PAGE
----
My Turn: A missed opportunity to educate the public about serval cats

For the Monitor
Published: 9/16/2020 6:00:08 AM

As anxious people rejoiced when Spartacus the serval cat was found after his three day adventure upon escaping in Merrimack, I couldn’t help but be dismayed by the failure of New Hampshire Fish and Game to properly address the situation.

The posts and calls were out on social media that someone’s pet serval was missing, and thousands of people commented and posted their concern.

It is important to note it was mentioned that there was a permit to own the cat, but there the conversation ended where it should have gone much further.

See, in New Hampshire people are not supposed to own a serval as a pet. You need to be an exhibitor and have that permit, which is supposed to mean you are an educator regarding the animal and have the experience to do so. The serval should technically be called “captive wildlife,” not a pet.

The animal is supposed to remain captive and properly contained; they cannot be let free to roam. However, the damage was done and people now want one of their own, are intrigued by the big kitty, and are already asking if they can come to the owner’s house to play with Spartacus.

The exotic and wild animal trade is not a pretty picture. These animals are commodities for roadside zoos, unscrupulous breeders, and, of course, the people who want to own one fuels the demand in the first place.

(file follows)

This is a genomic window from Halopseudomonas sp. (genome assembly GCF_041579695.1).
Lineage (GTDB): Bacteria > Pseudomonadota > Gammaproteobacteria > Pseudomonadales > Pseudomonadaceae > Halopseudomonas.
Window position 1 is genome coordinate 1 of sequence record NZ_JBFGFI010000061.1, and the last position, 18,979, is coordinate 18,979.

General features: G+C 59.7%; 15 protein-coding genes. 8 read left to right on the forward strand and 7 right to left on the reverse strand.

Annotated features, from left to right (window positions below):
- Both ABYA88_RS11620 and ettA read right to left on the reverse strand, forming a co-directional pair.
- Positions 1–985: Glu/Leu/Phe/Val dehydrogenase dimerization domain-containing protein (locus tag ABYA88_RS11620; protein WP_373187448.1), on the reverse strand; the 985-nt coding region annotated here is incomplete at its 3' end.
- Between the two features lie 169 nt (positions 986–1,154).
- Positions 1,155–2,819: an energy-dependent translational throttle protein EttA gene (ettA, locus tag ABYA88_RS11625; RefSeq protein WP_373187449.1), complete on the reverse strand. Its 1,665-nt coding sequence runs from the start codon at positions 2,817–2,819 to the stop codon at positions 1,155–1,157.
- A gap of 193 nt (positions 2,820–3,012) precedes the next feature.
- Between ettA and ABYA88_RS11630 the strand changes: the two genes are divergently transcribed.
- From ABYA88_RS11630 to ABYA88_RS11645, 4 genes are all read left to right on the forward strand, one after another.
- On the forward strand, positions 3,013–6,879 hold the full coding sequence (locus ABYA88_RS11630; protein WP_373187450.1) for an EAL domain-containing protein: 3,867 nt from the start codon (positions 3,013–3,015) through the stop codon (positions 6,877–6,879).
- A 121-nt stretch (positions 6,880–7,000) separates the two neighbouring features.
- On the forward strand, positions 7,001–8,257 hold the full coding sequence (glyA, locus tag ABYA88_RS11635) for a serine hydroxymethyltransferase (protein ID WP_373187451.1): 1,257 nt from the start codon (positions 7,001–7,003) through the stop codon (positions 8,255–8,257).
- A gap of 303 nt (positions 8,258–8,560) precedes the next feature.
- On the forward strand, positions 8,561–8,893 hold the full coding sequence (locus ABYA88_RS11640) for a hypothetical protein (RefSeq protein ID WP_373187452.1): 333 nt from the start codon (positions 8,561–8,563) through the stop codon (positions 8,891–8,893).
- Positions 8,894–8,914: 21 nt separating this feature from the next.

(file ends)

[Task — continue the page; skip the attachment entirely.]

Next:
Originally, the animals were taken from the wild, a practice which still happens today to replenish the supply and keep adding new ones to prevent inbreeding.

Servals are among the highest in demand of the exotic pet trade. Zoos and private breeders, where allowed, will breed the cats to sell into the system, legally or sometimes not quite so legal. Kittens are often taken from their mothers shortly after birth to become more human friendly to make supposedly better pets.

A serval cat, however, never really loses their wild nature and despises being locked up. They are notoriously known escape artists, and what happened in Merrimack is a classic example. When they see an opening, they will go.

Even though they are really cute, they can be dangerous around children and other animals – another reason why they are supposed to be contained and shouldn’t be pets.

The intent of being an exhibitor is to educate people about the animal and the dangers and struggles the species faces. It is an important opportunity to convey the right messaging. Here was the opportunity for the Fish and Game Department and the owner to publicly come out and explain why these cats do not make good pets. The same way you shouldn’t have a bobcat, tiger, or leopard in your house, the same goes for the serval.

It seems clear that some violations are most likely occurring with Spartacus, but don’t expect action or clarity from N.H. Fish and Game.

So now we have people wanting servals and thinking they are pets. Meanwhile, I will go to see the domestic house cats sitting alone, frightened, and scared in a shelter and do my best to find them loving homes. Cats not belonging to or yearning for another continent but ones that are right here, sitting in small cages, sometimes for years, waiting to be rescued.

Maybe we should do some news stories on them?

(Kristina Snyder lives in Chester.)


Jobs



Support Local Journalism

Subscribe to the Concord Monitor, recently named the best paper of its size in New England.


Concord Monitor Office

1 Monitor Drive
Concord,NH 03301
603-224-5301

 

© 2020 Concord Monitor
Terms & Conditions - Privacy Policy